Everybody uses email, but not everybody is malware savvy. Logically, email has become a favorite attack vector of malicious users.
Here are some basic practices that will help keep your email account secure and your communications private.
As you might imagine, one of the simplest ways that you can lock down your email account is to make your password sufficiently strong. Too often, breach statistics reveal that passwords are overwhelmingly weak. Pet names, birthdays, and favorite sports teams are ridiculously common, as are simple keyboard patterns, like qwerty, asdf, and the like. Hackers could access these email accounts with minimal research.
Avoid using formulaic, easy-to-guess password systems, like, for instance, combining your alma mater’s mascot with the number of your childhood home. These password conventions are the first things that a cybercriminal will try. Instead, rely on an as-random-as-possible string of numbers and letters, creating a different one for each of your accounts. This will give you the strongest possible passwords, and protects the rest of your accounts if one of your passwords gets cracked.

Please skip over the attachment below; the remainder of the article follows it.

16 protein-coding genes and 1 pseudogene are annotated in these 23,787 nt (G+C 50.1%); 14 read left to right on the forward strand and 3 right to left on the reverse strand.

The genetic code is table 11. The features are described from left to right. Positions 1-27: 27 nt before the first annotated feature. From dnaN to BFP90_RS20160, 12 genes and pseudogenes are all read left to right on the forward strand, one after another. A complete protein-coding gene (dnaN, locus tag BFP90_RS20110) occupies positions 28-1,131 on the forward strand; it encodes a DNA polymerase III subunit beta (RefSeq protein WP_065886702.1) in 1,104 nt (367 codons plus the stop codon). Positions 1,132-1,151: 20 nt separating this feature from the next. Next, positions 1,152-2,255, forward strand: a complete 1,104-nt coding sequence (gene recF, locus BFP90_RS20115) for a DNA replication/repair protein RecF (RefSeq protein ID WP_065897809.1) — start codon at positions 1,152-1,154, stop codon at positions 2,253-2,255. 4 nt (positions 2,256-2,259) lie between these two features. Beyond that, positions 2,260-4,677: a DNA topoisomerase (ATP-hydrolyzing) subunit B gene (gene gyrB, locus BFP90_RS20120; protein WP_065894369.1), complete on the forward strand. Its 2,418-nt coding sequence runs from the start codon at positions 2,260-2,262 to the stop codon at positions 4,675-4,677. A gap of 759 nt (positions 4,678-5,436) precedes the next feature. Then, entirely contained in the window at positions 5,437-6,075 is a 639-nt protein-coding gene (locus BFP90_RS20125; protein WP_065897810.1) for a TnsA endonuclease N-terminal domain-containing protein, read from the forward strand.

Of course, is it possible to remember a completely random string of alphanumeric characters for everything that requires a password? Try using a passphrase to generate your password. A passphrase uses a sentence memorable to you as a mnemonic device. So, a fan of films by Rob Reiner could take a line from one of his works and create a password from it, like “uRdBS,” or “UCHTT” from A Few Good Men.
Once you’ve accessed your email, there are a few ways that you can avoid putting yourself at risk. One very important way is to avoid clicking links in email unless you have verified that they are what they seem.
Check where the included link directs you. Links can be labels for anything, which makes them a favorite of cybercriminals to use in emails. If the link is attached to text, hover over it and read the status bar that pops up before clicking. The text might say that it brings you to the sender’s official webpage, but the link might actually direct you to a domain that uploads a virus into your system. If the status bar doesn’t look quite right, skip the link.
You really shouldn’t open any unverified email; even that can be dangerous. Enter email spoofing, the act of forging an email’s header so that it appears to come from someone else; someone trusted enough that the email will be opened, read, and interacted with. Of course, you may be suspicious if the email’s subject line seems unusual for, say, your mother.
Verify such emails with the sender whenever possible, through a different means of communication. Whether that means a quick phone call or instant message before you open the email, it’s better to be safe than sorry.
It’s a jungle out there. To learn more about best practices for protecting company data, give Quikteks Tech Support a call at (973) 882-4644 to set up a free consultation.